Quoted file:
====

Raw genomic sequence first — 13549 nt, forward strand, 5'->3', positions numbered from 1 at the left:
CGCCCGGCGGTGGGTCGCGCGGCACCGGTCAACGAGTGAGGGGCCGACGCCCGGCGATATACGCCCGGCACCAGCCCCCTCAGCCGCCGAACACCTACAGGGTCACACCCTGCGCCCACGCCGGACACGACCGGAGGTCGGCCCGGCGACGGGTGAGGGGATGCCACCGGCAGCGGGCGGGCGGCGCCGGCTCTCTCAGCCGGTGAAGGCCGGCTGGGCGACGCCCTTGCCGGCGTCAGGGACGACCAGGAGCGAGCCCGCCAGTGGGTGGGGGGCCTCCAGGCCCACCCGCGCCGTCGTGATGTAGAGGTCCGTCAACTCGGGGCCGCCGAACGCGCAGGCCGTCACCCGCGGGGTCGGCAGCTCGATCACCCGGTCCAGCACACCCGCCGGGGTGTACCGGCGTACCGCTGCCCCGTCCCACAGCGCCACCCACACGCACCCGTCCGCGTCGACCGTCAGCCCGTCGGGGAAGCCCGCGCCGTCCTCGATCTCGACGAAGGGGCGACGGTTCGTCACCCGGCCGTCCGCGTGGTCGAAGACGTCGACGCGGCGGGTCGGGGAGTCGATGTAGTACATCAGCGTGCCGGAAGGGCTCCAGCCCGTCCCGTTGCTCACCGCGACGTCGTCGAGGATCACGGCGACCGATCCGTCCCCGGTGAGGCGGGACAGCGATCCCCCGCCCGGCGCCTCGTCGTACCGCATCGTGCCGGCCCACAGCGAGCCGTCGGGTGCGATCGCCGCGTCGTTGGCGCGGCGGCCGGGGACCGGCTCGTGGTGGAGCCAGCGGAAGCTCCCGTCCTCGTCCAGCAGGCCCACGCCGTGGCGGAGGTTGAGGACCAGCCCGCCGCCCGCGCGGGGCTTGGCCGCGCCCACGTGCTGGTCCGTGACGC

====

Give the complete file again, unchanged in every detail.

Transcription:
Raw genomic sequence first — 13549 nt, forward strand, 5'->3', positions numbered from 1 at the left:
CGCCCGGCGGTGGGTCGCGCGGCACCGGTCAACGAGTGAGGGGCCGACGCCCGGCGATATACGCCCGGCACCAGCCCCCTCAGCCGCCGAACACCTACAGGGTCACACCCTGCGCCCACGCCGGACACGACCGGAGGTCGGCCCGGCGACGGGTGAGGGGATGCCACCGGCAGCGGGCGGGCGGCGCCGGCTCTCTCAGCCGGTGAAGGCCGGCTGGGCGACGCCCTTGCCGGCGTCAGGGACGACCAGGAGCGAGCCCGCCAGTGGGTGGGGGGCCTCCAGGCCCACCCGCGCCGTCGTGATGTAGAGGTCCGTCAACTCGGGGCCGCCGAACGCGCAGGCCGTCACCCGCGGGGTCGGCAGCTCGATCACCCGGTCCAGCACACCCGCCGGGGTGTACCGGCGTACCGCTGCCCCGTCCCACAGCGCCACCCACACGCACCCGTCCGCGTCGACCGTCAGCCCGTCGGGGAAGCCCGCGCCGTCCTCGATCTCGACGAAGGGGCGACGGTTCGTCACCCGGCCGTCCGCGTGGTCGAAGACGTCGACGCGGCGGGTCGGGGAGTCGATGTAGTACATCAGCGTGCCGGAAGGGCTCCAGCCCGTCCCGTTGCTCACCGCGACGTCGTCGAGGATCACGGCGACCGATCCGTCCCCGGTGAGGCGGGACAGCGATCCCCCGCCCGGCGCCTCGTCGTACCGCATCGTGCCGGCCCACAGCGAGCCGTCGGGTGCGATCGCCGCGTCGTTGGCGCGGCGGCCGGGGACCGGCTCGTGGTGGAGCCAGCGGAAGCTCCCGTCCTCGTCCAGCAGGCCCACGCCGTGGCGGAGGTTGAGGACCAGCCCGCCGCCCGCGCGGGGCTTGGCCGCGCCCACGTGCTGGTCCGTGACGC